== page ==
General Motors’ Cruise autonomous vehicle (AV) robotaxi unit has reportedly dismissed nine of its “key leaders” as it undergoes safety investigations following an accident in October, according to a report by CNBC.

According to an internal message obtained by the publication, the cuts include leaders from the company’s legal, government affairs and safety teams.

The obtained message claimed that “new leadership is necessary” for the AV company to operate “with the highest standards when it comes to safety, integrity, and accountability.”

Cruise is just one of the AV companies which are having trouble commercialising AVs. The difficulty of commercialising autonomous vehicles is outlined in GlobalData’sThematic Research: Autonomous Vehicles (2023) report. 

The leap taken from SAE Level 1 autonomy to Level 2 has proven to be minor compared with the jump in complexity needed for Level 3 ‘eyes-off’ autonomous vehicle operation, according to the report. 

Even Level 3 vehicles will appear simple in comparison with the higher levels and capabilities demanded by truly self-driving Level 4 and Level 5 models, according to the report. 

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The company cuts follow an incident in October when a Cruise robotaxi collided with a pedestrian after they were struck by another vehicle. 

The incident led Cruise to pause all of its AVs on roads in the US after the California Department of Motor Vehicles suspended the company’s deployment and testing. 

California regulators revoked the company’s license, claiming the AVs posed “an unreasonable risk to public safety.” 

Mary Barra, General Motors CEO, said the personnel decisions made today “are a necessary step for Cruise to move forward as it focuses on accountability, trust and transparency.”

The company’s actions include two ongoing external safety reviews that will guide the company’s path forward. They are expected to be completed in early 2024, she said.

In 2020, the company revealed the Cruise Origin self-driving shuttle concept. This has no human controls and is fully self-driving within a geofenced area which meets Level 4 AV standards.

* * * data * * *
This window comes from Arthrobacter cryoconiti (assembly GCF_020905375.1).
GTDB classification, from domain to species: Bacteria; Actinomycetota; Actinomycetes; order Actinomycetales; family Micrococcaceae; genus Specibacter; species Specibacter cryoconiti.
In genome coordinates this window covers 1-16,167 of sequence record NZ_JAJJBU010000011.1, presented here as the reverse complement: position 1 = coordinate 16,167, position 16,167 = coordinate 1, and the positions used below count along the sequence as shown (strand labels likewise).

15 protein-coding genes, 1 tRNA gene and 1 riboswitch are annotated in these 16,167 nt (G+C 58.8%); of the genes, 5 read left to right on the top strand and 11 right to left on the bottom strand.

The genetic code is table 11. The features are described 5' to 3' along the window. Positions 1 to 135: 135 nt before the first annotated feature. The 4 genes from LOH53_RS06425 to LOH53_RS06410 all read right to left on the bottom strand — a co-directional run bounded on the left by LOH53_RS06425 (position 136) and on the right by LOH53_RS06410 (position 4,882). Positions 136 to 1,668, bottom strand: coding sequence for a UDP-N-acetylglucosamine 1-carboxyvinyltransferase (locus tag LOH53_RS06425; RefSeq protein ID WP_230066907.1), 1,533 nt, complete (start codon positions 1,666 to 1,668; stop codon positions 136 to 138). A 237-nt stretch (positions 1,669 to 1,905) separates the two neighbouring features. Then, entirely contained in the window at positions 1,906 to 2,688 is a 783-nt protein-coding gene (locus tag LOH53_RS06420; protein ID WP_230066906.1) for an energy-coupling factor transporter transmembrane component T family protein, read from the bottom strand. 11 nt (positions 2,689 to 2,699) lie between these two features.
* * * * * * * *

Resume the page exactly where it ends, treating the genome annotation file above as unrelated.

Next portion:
Cruise has been hoping that the Origin would go into production in 2023 and be built at GM’s Detroit Hamtramck plant, but this is understood to be on hold pending a decision from the National Highway Traffic Safety Administration regarding an exemption from current safety regulations.

The news comes as the value of AV deals in the US have failed to reach the heights of 2021, according to GlobalData’s deal database.

In 2023YTD, as of 14 December, the value of AV deals totalled just over $10m in the US.

This is significantly lower than 2021, which saw the value of deals total $48.2m. This was an increase over the year prior, which saw the value of US deals total $26.6m.

The fall in value of US AV deals signals an end to the hype which grew throughout the 2010s, as AV companies battle a number of hurdles to get their vehicles on the road.

According to GlobalData'sThematic Research: Autonomous Vehicles (2023), the US, China, some European countries, and smaller countries that have taken a highly supportive stance to AVs will occupy leading positions in the future of AVs.

Our signals coverage is powered by GlobalData’s Thematic Engine, which tags millions of data items across six alternative datasets — patents, jobs, deals, company filings, social media mentions and news — to themes, sectors and companies. These signals enhance our predictive capabilities, helping us to identify the most disruptive threats across each of the sectors we cover and the companies best placed to succeed.